The writing on the papyrus is inconclusive as to whether Jesus had a wife because it appears to be discussing a broader topic of the role of women, discipleship, wives, and marriage in the life of the Christian community. The media frenzy focuses on what seems to be the most startling aspect of the document “Jesus had a wife.” Leading others to argue, “No, Jesus did not have a wife.”
Which may lead us to wonder:
Why would it be bad if Jesus had a wife?
Or, we might wonder, Did Jesus have women disciples?
This text, and the public debate about it, pushes at some of the current deep seated concerns in our cultural about leadership, women, human sexuality, and marriage. It also indicates that these concerns have been discussed in Christian communities for centuries.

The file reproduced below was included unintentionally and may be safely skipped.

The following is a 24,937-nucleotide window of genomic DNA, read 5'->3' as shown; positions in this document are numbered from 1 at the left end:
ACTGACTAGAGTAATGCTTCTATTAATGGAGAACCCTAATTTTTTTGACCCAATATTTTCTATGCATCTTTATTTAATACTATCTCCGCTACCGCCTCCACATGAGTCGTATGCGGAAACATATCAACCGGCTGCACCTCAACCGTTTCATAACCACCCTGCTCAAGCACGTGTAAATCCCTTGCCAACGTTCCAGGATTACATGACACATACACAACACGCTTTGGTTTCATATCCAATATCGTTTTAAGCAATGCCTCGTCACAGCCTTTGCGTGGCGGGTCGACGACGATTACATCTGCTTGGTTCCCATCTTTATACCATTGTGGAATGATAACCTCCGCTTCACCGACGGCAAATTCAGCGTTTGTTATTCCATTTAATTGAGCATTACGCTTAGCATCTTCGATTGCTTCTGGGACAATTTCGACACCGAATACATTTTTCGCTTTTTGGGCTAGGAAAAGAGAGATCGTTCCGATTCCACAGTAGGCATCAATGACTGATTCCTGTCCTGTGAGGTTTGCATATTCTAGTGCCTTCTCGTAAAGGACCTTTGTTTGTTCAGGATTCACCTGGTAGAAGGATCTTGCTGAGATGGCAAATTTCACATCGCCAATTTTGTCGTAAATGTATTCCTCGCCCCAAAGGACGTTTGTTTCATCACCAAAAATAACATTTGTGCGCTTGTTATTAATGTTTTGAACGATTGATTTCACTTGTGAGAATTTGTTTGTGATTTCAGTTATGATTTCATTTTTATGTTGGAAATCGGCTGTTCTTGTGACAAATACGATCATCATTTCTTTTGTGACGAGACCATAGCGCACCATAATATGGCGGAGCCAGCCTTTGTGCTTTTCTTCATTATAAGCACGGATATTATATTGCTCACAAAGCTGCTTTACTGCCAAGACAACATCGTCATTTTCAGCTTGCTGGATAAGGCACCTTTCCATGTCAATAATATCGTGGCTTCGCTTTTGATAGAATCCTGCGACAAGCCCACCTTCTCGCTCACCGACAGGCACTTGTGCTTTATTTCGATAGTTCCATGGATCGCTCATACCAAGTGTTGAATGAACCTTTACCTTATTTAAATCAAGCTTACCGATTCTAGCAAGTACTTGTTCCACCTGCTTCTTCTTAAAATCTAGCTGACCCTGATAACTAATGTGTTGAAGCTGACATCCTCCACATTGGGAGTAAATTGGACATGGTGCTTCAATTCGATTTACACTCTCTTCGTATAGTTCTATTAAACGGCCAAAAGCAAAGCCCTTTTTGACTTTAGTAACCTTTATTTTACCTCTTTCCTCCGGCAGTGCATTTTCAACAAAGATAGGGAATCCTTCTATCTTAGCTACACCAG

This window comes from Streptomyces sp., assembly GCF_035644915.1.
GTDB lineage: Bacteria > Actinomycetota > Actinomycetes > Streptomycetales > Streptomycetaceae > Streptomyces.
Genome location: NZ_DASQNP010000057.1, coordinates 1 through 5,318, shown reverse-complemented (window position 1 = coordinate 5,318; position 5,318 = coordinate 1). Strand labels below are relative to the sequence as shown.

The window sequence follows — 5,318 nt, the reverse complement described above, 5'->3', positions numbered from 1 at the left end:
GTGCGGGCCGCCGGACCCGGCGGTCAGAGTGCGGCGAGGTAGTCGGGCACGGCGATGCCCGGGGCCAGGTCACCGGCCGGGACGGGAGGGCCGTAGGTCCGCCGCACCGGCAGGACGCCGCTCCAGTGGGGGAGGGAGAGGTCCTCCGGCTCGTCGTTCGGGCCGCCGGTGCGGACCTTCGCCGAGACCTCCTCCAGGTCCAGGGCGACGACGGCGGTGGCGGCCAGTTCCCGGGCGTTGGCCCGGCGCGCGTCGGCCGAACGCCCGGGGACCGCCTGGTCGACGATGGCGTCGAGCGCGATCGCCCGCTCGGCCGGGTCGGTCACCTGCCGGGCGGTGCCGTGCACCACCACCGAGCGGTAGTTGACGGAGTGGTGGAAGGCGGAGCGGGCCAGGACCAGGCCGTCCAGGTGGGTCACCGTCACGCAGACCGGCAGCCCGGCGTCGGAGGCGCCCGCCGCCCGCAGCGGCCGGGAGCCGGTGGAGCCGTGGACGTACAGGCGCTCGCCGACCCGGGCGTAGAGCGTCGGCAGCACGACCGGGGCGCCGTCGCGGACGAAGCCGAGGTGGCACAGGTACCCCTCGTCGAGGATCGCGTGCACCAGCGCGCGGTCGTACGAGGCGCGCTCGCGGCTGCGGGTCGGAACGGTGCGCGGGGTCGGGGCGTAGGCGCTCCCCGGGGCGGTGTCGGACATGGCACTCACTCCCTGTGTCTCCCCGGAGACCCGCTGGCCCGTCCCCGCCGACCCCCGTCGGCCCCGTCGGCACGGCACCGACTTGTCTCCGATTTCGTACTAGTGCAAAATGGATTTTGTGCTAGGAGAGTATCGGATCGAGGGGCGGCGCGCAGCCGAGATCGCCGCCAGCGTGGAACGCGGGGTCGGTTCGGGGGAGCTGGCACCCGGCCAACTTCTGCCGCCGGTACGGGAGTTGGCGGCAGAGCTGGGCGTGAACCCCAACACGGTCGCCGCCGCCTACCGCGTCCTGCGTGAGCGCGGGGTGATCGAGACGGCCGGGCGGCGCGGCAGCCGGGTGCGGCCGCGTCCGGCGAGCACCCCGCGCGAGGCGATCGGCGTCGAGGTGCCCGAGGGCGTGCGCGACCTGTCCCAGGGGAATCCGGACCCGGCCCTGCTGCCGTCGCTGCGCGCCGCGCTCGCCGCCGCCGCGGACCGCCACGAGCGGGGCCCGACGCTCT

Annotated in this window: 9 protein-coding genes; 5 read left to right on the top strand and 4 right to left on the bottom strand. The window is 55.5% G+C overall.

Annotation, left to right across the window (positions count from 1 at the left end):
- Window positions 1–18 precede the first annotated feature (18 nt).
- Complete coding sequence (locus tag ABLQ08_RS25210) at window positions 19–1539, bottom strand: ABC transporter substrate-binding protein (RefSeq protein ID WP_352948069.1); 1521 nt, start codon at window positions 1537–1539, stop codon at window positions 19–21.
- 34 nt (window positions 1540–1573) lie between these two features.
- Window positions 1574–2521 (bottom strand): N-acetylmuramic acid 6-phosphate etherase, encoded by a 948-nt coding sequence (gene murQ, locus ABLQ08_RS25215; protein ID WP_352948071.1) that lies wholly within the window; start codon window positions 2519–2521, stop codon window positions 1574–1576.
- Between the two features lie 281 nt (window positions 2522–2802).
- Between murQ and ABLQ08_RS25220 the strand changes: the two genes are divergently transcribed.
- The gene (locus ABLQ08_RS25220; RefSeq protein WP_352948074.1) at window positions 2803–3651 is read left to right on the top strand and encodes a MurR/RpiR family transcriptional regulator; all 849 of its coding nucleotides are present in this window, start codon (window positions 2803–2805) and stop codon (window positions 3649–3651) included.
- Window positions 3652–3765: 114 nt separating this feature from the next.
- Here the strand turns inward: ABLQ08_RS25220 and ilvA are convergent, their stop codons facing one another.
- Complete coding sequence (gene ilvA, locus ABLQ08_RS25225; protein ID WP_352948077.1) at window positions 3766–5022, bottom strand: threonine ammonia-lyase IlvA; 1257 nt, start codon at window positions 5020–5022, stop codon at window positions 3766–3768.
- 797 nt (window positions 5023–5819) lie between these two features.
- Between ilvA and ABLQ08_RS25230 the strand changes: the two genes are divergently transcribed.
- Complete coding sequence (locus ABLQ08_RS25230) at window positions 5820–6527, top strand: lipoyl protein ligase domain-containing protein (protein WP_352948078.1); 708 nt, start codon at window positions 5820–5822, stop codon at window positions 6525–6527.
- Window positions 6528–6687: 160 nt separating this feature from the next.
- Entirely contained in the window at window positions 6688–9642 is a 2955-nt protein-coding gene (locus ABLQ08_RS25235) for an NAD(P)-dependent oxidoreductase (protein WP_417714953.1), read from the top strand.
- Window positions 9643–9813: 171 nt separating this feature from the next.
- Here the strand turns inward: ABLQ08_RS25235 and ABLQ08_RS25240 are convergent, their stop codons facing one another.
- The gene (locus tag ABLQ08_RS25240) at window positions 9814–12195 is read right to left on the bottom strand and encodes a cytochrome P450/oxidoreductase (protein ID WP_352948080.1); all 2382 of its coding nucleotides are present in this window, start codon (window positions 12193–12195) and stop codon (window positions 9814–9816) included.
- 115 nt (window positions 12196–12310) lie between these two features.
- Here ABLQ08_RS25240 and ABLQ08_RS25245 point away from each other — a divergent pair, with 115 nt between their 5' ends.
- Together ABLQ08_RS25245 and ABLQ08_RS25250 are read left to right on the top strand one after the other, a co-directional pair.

Perhaps the best thing for us to learn from it is, it’s important for us as 21st Century Christians to ask questions.
Asking questions helps us explore the bounds of our faith and the world around us.[ii] Being able to ask and consider the questions in a public forum invites conversation. It is less crucial that we try to supply answers and more important that we listen intentionally to one another and open ourselves to ideas and possibility. It is also important that we become informed with credible scholarship and knowledge.
In a similar way each of our three readings today ask us to consider, with great intentionality, what it means to be a person of faith.